SrA. Eric Hansard climbs into an F-35 at Westover ARB, Mass., in July. The new fleet of F-35s and the need to retrain people contributed to the maintainer shortage. Photo: SSgt. Peter Thompson
The Air Force finally fixed its maintainer shortage this year, closing a gap that had grown to 4,000—6 percent of requirements—as recently as two years ago.
Now the service needs to deal with the maintainer knowledge gap. Getting back to a full complement of 67,000 maintainers is only the first leg in a years-long trek to solve the problem. That’s because the shortfall was made up almost entirely by recruiting new maintainers, rather than retaining experienced mechanics—and also because major deficits persist in the Guard and Reserve.
As Fiscal 2018 ended, the Air Force was still 3,000 short of requirements for 5-level journeyman maintainers and 650 short for 7-level craftsmen. There is also a surplus of 2,900 among 3-level apprentice maintainers.
The result is an “experience gap” that will take years to solve. It takes more than a year for an apprentice to mature to journeyman, and years more to gain enough experience to be rated as a craftsman.
Addressing airmen at AFA’s Air, Space & Cyber Conference, Air Force Secretary Heather Wilson said, “As a result of the actions all of you have taken, the Air Force is more ready for major combat operations today than we were two years ago.” The Air Force, she said, is “moving the whole force to higher levels of readiness with actions that will play out over several years, but there are also steps that are making differences right now. We see them when we visit you.”
“Airmen are hitting the flight line,” said Air Force Chief of Staff Gen. David L. Goldfein in an interview last summer. “The challenge we have is, they’re young.”
Maintainers stow a power cable on a C-17. Funding to grow the maintainer force was finally approved in 2017. Photo: MSgt. Mark Olsen
The causes of the maintainer shortage include funding inadequacies, the need to retrain maintainers as the F-35 entered the fleet, and Air Force plans that didn’t work out.
Congressional inaction in 2013 led to sequestration, or automatic budget cuts, that hit the service hard. From 2004 to 2015, the service’s Active Duty maintenance force shrank by 17,000 airmen, or 21 percent, bringing USAF maintenance levels to their lowest point in more than 20 years.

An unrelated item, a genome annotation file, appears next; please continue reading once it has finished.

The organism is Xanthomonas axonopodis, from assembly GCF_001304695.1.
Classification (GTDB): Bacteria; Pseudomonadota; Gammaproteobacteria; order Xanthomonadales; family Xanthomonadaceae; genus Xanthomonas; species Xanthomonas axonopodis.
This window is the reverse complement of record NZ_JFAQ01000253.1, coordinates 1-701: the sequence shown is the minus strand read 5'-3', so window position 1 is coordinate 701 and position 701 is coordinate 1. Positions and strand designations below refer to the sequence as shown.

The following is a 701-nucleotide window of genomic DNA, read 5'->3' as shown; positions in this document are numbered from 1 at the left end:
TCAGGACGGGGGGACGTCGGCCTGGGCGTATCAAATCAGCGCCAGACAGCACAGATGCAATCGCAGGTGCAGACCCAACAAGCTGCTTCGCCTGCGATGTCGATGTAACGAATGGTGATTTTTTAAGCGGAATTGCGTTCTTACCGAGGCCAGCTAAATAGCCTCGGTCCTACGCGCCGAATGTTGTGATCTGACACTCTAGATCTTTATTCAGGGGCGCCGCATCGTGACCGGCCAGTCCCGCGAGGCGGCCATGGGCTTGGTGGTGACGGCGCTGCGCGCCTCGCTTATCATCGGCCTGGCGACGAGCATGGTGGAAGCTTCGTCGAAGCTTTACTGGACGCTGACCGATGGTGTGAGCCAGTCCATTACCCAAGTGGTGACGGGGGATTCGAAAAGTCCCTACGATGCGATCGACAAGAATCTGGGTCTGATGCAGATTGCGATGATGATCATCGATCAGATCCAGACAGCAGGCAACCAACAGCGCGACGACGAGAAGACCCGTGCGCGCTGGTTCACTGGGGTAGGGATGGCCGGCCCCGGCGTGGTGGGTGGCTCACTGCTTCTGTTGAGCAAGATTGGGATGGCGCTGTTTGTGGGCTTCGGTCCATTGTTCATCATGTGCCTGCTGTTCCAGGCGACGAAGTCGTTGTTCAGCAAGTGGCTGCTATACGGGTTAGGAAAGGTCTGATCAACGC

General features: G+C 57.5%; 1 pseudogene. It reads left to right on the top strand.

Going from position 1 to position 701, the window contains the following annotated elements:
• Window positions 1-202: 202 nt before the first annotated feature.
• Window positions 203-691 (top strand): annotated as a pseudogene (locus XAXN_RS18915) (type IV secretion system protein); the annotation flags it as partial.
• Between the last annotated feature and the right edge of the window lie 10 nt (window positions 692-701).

Meanwhile, the war against ISIS ramped up and USAF began deploying more airmen to Afghanistan. An aging fleet and the introduction of a whole new aircraft made everything worse.
The Air Force hired Lockheed Martin to provide much of its initial F-35 maintenance capability because its original plan to retire the A-10 and retrain its maintainers to service F-35s didn’t pass muster in Congress.
It wasn’t until 2017 that lawmakers finally came through with additional funding to grow the maintainer force. And while USAF has now made up the shortfall by recruiting more candidates and ramping up throughput at its maintenance schools, the long process of maturing that force still lies ahead.
However, the new airmen are becoming “more experienced every day,” said Air Mobility Command boss Gen. Maryanne Miller, shortly after taking command in September. One of the first things she did was visit new airmen on AMC flight lines. While inexperience is a short-term problem, she said, she is excited by the prospect of new airmen, raised on technology, bringing new ideas to solving old problems.
Miller said she encouraged young maintainers to offer innovative ideas for the command in the hope that not only will they offer new thinking, but that having been given that chance, they will feel more vested in the mission and more willing to stay in uniform.
A1C Nathan Manzella (l) and SrA. Shayne Cole read a tech order at Moody AFB, Ga. Some hope digital technology will speed the learning curve. Photo: A1C Eugene Oliver
ANG AND AFRC CHALLENGES
The maintainer shortage in the Guard and Reserve won’t be solved as quickly.
The Guard was short 3,823 maintainers as of mid-October—some 15 percent of its total maintainer force. One major reason: The Active Duty controls the accessioning of their recruits and doubled their number of recruits to address its shortfall. The ripple effect has impacted the Guard.
“The Guard is dependent on the Active Duty for those same seats in basic training and their career training,” said Air National Guard spokesman Capt. Matthew Murphy. “The Active Duty has also offered retention bonuses and other incentives to have maintainers serve longer. This reduces the recruiting pool for the Guard and Reserve because they are staying [on Active Duty] longer.”
To make up the shortfall, the Guard has increased funding to pay for almost 1,300 full-time civilian maintainers and added second-shift maintenance at seven of its F-16 units.
Meanwhile, Air Force Reserve Command was shy about 1,400 maintainers in 2017 and still had more than 1,000 openings at the close of Fiscal 2018, according to Air Force Reserve chief Lt. Gen. Richard W. Scobee.
“We struggled with the maintainer piece because, as the economy improves, there are a lot of job opportunities out there,” he said.
“We have to season our young airmen and get them to be craftsmen at their work,” Wilson told the Senate Armed Services Readiness Subcommittee recently. “But at least now, we have enough people there to do the maintenance that needs to be done.”
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Memorial Day is a time to remember all those who died fighting for their country, just like A1C William Pitsenbarger, an Air Force pararescueman who took part in more than 250 rescue missions before he was killed at the age of 21. His selflessness and valor in the Vietnam War earned him an Air Force Cross and, eventually, a Medal of Honor.
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